As to the performance related concerns, having looked deeply into where the code size in MLIR is(I heavily optimized quite a few components a while ago to better enable running MLIR on-device), the impact from the pattern wrapper classes was negligible in the grand scheme of things. For the second point, the pattern rewriter already performs op-specific bucketing, and splitting into two patterns isn't that dramatic of a change in execution time (it drops an iteration from the matcher loop for this specific operation type, and removes an indirect call).

Anyways, none of that blocks this specific patch (IMO) but it does bring about a need to document general guidelines on when should a pattern be split into multiple vs mega pattern.

This revision was landed with ongoing or failed builds.Tue, Mar 23, 1:46 PM
This revision was automatically updated to reflect the committed changes.

Got it, thanks. I committed this patch and will follow up with an enhancement to allow multiple function pointers to be added as individual patterns all at one time.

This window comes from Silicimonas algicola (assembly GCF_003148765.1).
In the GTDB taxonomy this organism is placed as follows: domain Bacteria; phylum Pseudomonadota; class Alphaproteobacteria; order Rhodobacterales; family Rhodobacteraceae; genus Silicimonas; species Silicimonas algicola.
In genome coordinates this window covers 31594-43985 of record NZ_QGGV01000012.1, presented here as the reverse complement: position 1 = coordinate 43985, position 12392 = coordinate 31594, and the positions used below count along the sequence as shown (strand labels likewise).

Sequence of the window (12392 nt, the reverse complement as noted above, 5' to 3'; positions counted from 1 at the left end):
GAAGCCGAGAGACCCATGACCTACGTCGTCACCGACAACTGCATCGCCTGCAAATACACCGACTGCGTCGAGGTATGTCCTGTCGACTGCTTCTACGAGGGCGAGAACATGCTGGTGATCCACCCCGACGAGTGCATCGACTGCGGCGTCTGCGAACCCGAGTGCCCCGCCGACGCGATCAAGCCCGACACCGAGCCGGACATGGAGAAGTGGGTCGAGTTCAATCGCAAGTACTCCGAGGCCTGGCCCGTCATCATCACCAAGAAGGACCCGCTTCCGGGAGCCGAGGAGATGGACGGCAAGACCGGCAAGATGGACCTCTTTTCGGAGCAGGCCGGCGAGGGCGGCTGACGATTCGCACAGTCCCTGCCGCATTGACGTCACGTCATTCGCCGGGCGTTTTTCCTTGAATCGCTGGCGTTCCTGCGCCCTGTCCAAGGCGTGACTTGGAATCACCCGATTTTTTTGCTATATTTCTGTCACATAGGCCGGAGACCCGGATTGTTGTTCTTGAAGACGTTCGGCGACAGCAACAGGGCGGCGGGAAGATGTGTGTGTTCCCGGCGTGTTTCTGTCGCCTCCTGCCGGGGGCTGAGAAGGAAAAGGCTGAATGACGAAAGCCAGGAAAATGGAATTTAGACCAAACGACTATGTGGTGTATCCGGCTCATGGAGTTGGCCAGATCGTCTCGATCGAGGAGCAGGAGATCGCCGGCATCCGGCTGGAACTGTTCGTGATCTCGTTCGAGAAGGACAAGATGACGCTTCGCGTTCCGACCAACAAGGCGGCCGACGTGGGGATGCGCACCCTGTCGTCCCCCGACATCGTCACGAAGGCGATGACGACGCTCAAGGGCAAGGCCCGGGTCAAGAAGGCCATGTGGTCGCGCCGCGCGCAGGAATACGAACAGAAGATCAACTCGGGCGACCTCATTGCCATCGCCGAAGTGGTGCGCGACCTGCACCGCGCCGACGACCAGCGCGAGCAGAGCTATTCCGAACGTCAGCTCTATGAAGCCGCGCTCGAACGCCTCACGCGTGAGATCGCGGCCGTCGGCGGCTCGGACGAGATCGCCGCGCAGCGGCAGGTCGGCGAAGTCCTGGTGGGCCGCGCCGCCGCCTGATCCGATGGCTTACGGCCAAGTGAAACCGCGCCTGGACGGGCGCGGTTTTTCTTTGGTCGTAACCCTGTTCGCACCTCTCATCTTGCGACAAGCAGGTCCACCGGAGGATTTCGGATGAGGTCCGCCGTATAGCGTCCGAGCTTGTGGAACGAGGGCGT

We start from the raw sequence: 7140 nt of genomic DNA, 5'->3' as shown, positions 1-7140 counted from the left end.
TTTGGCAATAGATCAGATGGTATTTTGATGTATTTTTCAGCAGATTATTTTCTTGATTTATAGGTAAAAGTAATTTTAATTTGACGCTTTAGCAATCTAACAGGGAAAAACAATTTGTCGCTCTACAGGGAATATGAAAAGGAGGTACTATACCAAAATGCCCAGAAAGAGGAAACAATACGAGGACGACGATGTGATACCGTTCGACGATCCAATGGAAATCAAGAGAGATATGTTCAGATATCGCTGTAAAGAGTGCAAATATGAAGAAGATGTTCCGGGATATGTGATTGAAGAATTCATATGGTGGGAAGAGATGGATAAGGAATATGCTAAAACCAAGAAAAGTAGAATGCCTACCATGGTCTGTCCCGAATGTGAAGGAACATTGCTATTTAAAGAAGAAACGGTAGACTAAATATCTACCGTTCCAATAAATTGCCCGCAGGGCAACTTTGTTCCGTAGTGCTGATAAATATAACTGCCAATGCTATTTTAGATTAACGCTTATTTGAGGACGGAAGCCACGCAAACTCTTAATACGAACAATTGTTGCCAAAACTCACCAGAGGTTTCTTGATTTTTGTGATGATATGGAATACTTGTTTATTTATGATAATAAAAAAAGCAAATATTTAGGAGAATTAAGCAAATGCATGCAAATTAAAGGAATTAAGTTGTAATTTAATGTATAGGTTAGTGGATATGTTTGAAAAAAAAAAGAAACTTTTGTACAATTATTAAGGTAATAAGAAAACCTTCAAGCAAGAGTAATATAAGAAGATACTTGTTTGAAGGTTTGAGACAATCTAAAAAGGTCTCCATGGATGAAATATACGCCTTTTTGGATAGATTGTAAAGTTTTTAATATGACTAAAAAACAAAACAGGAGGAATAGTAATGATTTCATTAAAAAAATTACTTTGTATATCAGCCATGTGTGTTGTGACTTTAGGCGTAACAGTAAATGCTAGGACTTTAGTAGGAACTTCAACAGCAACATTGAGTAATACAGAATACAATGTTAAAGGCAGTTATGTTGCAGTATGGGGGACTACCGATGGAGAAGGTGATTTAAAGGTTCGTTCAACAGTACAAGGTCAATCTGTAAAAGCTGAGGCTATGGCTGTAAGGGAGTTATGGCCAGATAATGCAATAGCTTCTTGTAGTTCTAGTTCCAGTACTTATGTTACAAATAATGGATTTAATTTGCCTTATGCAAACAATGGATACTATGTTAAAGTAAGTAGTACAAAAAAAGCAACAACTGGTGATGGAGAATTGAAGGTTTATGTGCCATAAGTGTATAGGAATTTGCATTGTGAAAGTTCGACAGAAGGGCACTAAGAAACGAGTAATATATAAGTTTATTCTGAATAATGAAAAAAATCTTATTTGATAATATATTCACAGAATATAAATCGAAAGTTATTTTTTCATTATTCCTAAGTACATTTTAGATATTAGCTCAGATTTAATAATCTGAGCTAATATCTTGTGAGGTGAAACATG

Actually, I don't think we need to do anything here. We already support patterns.add(foo).add(bar).add(baz); we could support patterns.add(foo, bar, baz); through more application of variadic templates, but I don't see a super important reason to do so. We can add it if there is a reason to in the future.

Actually, I don't think we need to do anything here. We already support patterns.add(foo).add(bar).add(baz); we could support patterns.add(foo, bar, baz); through more application of variadic templates, but I don't see a super important reason to do so. We can add it if there is a reason to in the future.

SGTM, completely forgot that we have chaining. Thanks!